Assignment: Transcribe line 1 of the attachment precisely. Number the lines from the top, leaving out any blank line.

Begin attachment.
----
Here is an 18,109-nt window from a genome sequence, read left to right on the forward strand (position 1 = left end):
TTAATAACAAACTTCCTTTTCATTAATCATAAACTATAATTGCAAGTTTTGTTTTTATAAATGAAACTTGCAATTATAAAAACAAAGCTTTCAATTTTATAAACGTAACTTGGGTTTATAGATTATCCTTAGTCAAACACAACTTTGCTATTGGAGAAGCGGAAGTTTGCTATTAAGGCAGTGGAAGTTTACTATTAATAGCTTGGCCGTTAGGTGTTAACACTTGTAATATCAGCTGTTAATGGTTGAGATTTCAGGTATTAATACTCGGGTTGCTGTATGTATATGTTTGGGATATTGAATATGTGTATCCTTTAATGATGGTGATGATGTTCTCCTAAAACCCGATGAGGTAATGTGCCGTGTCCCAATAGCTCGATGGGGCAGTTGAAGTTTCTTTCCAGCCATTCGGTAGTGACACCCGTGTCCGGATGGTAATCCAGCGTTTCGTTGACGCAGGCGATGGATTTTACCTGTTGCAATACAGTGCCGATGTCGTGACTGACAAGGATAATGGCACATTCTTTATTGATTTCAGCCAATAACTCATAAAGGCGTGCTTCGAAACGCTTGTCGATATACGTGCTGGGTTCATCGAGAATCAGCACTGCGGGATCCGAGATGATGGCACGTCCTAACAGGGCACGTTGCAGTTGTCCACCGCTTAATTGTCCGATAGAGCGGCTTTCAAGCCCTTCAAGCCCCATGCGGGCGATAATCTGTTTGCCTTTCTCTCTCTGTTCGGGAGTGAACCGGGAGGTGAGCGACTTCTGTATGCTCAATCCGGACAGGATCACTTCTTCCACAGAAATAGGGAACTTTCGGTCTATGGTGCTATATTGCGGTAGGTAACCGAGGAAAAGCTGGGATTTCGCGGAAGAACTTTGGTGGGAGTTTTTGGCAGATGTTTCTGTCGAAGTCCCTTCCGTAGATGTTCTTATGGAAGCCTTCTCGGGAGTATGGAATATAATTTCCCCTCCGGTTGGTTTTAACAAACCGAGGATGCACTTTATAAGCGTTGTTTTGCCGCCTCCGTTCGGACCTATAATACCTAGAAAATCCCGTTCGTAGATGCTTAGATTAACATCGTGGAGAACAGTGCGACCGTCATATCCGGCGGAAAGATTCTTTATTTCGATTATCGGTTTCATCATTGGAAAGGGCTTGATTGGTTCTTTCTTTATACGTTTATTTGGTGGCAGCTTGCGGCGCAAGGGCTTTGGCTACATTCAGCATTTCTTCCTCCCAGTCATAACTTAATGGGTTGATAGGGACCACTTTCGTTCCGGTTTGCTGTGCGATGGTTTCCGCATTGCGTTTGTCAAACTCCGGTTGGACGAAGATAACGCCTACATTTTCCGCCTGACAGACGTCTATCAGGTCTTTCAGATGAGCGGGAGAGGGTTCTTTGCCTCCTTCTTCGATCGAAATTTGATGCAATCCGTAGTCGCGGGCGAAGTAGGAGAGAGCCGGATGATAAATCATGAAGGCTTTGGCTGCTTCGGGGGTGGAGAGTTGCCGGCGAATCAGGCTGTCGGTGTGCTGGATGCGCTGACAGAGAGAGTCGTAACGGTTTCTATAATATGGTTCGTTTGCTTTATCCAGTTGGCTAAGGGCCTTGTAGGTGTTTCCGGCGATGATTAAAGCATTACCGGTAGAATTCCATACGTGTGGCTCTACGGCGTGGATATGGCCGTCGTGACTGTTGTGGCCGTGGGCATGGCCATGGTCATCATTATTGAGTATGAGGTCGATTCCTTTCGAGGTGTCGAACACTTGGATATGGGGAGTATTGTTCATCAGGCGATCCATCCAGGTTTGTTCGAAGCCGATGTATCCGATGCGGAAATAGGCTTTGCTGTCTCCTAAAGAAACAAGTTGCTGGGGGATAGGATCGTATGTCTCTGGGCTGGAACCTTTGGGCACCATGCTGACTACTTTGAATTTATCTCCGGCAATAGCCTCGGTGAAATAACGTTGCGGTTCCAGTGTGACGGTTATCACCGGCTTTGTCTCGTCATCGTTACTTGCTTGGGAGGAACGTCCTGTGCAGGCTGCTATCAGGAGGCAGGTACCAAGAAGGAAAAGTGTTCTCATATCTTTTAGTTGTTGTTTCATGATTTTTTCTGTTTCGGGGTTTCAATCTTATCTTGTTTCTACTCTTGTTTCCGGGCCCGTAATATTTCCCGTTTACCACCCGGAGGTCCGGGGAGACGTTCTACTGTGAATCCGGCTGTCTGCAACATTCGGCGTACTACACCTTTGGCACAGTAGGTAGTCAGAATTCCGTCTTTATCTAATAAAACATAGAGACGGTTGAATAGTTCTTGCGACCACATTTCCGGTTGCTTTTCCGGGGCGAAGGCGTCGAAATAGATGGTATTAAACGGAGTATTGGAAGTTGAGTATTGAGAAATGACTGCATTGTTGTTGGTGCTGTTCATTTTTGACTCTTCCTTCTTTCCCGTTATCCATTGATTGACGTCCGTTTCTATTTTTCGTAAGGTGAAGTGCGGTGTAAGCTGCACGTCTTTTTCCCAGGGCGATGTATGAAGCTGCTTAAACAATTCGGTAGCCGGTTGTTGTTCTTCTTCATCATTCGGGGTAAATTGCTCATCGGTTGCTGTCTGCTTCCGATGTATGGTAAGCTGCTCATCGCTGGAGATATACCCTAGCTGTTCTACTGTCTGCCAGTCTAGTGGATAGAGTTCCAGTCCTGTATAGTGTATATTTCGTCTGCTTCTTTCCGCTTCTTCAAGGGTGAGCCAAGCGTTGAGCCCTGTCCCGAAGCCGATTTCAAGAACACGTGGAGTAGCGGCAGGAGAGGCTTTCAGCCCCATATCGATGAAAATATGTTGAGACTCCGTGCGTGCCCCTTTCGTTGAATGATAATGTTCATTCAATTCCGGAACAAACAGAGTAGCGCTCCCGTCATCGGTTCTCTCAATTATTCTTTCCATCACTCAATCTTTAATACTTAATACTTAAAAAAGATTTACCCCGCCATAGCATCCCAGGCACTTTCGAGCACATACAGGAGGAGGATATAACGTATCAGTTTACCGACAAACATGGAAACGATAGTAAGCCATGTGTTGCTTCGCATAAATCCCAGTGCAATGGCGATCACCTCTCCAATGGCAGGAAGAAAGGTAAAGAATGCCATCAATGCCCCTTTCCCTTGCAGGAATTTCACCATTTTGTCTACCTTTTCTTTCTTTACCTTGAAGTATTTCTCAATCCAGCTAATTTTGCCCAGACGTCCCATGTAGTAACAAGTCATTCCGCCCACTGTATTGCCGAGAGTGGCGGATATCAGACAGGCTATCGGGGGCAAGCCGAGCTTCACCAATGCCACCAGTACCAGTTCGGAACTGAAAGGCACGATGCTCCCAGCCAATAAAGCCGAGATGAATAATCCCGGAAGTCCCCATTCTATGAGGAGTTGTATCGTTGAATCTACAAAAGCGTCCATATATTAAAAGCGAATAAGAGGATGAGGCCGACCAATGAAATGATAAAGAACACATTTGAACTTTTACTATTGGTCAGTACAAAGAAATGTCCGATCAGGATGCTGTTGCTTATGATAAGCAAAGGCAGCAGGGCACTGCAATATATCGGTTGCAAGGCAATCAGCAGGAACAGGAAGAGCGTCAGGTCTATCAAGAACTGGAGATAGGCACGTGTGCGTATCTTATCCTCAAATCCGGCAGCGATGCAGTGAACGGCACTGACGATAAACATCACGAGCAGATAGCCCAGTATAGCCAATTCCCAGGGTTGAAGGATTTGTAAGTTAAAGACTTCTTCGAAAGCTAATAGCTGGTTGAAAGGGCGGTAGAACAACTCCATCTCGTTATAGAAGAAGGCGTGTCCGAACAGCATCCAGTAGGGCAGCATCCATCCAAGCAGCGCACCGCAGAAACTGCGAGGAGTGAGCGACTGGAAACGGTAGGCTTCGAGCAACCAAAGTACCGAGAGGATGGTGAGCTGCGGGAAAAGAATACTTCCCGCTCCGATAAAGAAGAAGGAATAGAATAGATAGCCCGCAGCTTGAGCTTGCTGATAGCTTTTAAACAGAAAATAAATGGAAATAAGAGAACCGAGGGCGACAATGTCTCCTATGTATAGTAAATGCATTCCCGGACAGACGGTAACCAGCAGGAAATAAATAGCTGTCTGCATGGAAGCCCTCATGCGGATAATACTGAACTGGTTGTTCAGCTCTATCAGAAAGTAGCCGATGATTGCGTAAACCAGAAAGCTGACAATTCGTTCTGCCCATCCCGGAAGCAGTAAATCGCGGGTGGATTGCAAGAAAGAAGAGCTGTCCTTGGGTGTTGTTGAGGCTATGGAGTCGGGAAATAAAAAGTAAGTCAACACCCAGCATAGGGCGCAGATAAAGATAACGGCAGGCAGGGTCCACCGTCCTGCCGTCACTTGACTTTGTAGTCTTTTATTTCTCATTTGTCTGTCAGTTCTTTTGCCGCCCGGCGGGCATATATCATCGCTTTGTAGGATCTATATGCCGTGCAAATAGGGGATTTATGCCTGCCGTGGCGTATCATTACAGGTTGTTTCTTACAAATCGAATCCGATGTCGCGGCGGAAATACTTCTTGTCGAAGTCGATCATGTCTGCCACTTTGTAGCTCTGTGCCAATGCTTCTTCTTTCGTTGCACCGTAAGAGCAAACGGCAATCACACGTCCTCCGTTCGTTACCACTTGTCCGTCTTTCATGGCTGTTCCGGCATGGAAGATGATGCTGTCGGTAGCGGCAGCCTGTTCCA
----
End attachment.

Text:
Here is an 18,109-nt window from a genome sequence, read left to right on the forward strand (position 1 = left end):